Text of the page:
state per capita solar generation

Top Solar States: Per Capita PV Capacity

state per capita solar-b

With Newport facility in sight, wave energy prepares for $1M win in Salem

The state legislature is poised to give Oregon wave energy backers what they hope will be an edge on any competitors — namely a California hopeful — in a quest to land a U.S.-supported wave energy test center….

See my story on the Portland Business Journal website.

PG&E Wants to Ditch Big Batch of Planned Utility-Scale Solar

NOTE: See the short update at the end of the post.

The nation’s largest solar industry group is objecting to an attempt by Pacific Gas & Electric to eliminate a hefty batch of solar power solicitations set for this year and 2017, in part, the group said, because the utility could be mistaken if it thinks the price tag will go down in the future.

In a January petition to the California Public Utilities Commission, PG&E said it doesn’t need additional solar power plants to meet its near- and medium-term obligations under the state’s Renewable Portfolio Standard, which requires the utility to get a third of its power from renewables by 2020, rising to 50 percent by 2030. PG&E added that contracting for more solar now could hurt ratepayers, given that the cost of renewable energy is trending down and that new “more efficient and cost-effective” technologies could become available if it waits.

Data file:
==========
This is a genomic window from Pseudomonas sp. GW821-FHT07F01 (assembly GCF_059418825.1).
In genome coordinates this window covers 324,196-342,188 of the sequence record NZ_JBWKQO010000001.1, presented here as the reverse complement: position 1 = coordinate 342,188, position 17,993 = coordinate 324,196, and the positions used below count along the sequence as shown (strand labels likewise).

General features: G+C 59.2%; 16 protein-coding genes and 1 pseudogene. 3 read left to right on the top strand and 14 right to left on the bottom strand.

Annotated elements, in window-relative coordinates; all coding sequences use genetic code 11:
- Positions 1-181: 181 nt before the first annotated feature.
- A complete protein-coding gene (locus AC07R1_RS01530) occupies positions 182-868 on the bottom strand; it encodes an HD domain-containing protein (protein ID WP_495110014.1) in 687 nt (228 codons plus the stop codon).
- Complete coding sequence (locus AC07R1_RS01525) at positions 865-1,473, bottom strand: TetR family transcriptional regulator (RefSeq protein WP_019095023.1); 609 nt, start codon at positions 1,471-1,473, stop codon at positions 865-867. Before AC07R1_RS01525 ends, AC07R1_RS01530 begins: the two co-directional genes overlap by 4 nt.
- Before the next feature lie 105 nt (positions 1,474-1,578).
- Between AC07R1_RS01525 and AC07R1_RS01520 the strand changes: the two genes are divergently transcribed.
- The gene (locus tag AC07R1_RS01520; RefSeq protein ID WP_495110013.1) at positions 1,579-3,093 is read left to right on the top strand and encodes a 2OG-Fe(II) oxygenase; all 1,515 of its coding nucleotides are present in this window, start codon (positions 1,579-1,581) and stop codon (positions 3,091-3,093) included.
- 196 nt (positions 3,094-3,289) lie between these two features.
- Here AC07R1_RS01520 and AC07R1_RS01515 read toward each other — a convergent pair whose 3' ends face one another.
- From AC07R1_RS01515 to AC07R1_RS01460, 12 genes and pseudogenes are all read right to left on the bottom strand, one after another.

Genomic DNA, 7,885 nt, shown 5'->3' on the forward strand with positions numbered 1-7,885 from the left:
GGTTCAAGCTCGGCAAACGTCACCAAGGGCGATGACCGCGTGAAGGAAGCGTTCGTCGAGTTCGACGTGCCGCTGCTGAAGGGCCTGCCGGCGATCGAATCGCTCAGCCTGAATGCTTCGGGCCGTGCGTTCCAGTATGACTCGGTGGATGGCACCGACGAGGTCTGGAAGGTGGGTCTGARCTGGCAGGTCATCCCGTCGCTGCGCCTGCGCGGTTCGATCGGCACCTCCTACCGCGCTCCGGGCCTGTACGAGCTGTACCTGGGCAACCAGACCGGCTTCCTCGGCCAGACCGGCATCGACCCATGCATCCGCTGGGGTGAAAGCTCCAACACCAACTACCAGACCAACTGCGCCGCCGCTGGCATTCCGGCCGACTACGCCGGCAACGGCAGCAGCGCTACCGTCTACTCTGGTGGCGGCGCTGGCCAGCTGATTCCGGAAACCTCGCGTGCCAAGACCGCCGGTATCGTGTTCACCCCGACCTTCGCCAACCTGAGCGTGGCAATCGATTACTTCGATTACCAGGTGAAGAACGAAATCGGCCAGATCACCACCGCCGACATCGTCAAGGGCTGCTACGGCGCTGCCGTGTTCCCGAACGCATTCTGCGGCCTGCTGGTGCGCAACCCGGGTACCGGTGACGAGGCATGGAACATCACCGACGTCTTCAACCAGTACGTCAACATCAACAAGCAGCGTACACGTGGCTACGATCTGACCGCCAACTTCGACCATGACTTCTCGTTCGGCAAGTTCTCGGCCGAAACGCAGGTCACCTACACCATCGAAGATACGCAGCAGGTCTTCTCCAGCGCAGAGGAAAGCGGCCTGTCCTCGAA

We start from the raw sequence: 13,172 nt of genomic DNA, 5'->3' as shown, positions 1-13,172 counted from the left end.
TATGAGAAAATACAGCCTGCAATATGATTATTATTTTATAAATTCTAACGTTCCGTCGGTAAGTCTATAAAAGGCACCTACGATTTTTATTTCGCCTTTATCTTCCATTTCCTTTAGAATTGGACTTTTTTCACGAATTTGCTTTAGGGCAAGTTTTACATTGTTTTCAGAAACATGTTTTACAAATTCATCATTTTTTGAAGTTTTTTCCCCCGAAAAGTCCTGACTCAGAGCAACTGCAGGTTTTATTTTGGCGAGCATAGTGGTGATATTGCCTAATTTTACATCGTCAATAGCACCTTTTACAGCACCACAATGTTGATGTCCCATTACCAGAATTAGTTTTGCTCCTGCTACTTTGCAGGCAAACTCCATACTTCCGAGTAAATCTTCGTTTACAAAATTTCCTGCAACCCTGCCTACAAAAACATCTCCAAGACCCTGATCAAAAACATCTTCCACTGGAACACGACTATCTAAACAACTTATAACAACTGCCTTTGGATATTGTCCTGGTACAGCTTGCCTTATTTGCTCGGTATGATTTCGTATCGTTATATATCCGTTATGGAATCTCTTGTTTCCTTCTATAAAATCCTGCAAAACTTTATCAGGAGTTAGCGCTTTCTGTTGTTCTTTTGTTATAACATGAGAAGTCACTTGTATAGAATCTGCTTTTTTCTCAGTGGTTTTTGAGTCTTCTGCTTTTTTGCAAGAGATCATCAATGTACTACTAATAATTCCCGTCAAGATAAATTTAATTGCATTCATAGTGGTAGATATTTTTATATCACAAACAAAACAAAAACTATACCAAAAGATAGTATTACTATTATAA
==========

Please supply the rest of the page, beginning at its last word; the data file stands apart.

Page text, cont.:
The precise amount at issue isn’t explicitly spelled out in the petition, but it looks to be 136.5 megawatts, which on an annual basis could produce electricity equal to the amount used by about 50,000 California households.

A 15-megawatt Five Points solar plant near Fresno,, built under PG&E's truncated "PV program."

The 15-megawatt Five Points solar plant, built under PG&E’s truncated “PV program.”

Originally, the power was part of a special “PV program” intended to develop 500 megawatts of solar within PG&E’s territory at plants ranging in size from 1 to 20 megawatts, on the smaller side for utility-scale power in California. Half the power was to be owned by PG&E, the other half was to be obtained through power purchase agreements.

But in 2014, PG&E sought to cut short the program two years and around 210 MW shy of completion, transferring the remaining portion half to a scheduled 2015 auction and half to the 2016 and 2017 solicitations it now wants to eliminate. In December, the utility executed four power purchase agreements totaling 73.5 MW rolled over from the PV program.